Well, except for one thing.

Payton may force NBA teams, including the Lakers, to consider him as a lottery pick.

“I’m thankful for the opportunity,” Payton said. “It’s fun going to al these teams and showcase what I can do.”


RELATED:


NBA Draft: Lakers would consider selecting Joel Embiid if available

NBA Draft: Julius Randle eases concerns about foot, impresses Lakers in workout

Oklahoma State’s Marcus Smart to work out with Lakers, eager to show his maturity

Follow L.A. Daily News Lakers beat writer Mark Medina on Twitter and on Facebook. E-mail him at mark.medina@langnews.com

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NBA Draft, Lakers chat: Talking prospects, Kobe Bryant, coaching search


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Kobe Bryant says he’s “100 percent” healthy


Nick Young wants multi-year deal with Lakers; willing to take hometown discount

Kobe Bryant laughs off Jurgen Klinnsman’s criticism on contract extension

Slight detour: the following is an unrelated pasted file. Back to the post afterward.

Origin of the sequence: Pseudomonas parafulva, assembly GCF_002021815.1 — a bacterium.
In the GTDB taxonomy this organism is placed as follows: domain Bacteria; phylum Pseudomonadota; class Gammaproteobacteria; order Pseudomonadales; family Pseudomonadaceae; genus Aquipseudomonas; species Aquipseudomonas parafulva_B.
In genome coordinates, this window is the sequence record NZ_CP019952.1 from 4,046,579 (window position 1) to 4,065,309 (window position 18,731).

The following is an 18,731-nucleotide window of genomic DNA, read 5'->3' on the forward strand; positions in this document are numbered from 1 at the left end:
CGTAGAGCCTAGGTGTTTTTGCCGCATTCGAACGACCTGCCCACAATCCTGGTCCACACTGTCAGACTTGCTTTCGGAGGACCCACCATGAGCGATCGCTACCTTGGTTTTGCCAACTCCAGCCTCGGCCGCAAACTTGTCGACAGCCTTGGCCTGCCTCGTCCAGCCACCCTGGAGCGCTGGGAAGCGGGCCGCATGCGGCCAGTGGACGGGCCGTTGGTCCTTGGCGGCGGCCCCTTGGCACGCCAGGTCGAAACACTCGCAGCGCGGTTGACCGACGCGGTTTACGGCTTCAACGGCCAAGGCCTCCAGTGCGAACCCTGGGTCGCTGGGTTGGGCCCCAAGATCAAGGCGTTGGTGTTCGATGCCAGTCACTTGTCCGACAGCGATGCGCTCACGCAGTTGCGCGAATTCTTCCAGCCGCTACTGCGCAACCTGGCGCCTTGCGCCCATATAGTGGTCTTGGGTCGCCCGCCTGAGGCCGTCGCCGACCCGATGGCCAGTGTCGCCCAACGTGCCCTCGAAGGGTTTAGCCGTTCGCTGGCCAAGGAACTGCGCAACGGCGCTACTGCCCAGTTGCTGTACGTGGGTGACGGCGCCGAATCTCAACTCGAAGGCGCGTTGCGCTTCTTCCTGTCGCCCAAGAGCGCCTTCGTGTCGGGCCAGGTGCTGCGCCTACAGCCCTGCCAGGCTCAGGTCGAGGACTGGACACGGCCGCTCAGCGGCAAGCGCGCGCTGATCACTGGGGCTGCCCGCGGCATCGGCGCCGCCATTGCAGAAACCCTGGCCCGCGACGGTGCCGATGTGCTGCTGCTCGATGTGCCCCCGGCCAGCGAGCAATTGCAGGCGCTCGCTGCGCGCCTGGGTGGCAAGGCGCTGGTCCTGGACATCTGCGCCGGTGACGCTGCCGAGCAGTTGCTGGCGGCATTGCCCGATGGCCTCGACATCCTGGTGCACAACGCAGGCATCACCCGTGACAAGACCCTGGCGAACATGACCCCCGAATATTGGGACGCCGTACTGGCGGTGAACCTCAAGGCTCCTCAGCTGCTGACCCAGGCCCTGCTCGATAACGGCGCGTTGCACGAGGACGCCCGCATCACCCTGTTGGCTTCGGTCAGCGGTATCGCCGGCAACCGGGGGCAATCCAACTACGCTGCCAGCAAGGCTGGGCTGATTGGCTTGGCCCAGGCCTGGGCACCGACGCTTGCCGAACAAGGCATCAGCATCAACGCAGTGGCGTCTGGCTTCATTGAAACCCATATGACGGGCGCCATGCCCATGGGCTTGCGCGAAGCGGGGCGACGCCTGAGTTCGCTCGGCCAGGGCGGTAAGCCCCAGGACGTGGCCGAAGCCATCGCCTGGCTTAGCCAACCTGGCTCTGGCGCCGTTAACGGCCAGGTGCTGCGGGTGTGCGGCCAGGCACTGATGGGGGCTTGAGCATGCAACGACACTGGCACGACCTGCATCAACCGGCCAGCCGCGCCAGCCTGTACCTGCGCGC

Follow L.A. Daily News Lakers beat writer Mark Medina on Twitter and on Facebook. E-mail him at mark.medina@langnews.com

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NBA Draft: Julius Randle against league increasing age limit

Julius Randle of University of Kentucky at a pre-draft workout at the Lakers gym in El Segundo, CA. Tuesday June 17, 2014. (Thomas R. Cordova-Daily Breeze/Press-Telegram)

Julius Randle of University of Kentucky at a pre-draft workout at the Lakers gym in El Segundo, CA. Tuesday June 17, 2014. (Thomas R. Cordova-Daily Breeze/Press-Telegram)

The moment Julius Randle finds out which NBA lottery team chooses him, he will officially represent part of a trend in which college basketball players enter the professional ranks as a so-called “one and done.”

Randle and NBA Commissioner Adam Silver may shake each other’s hands and offer the usual pleasantries once that happens during the NBA Draft on June 26. But the two share philosophical differences on an important issue. Silver has said he wants to increase the age limit for players to enter the league from 19 to 20, while Randle argued otherwise.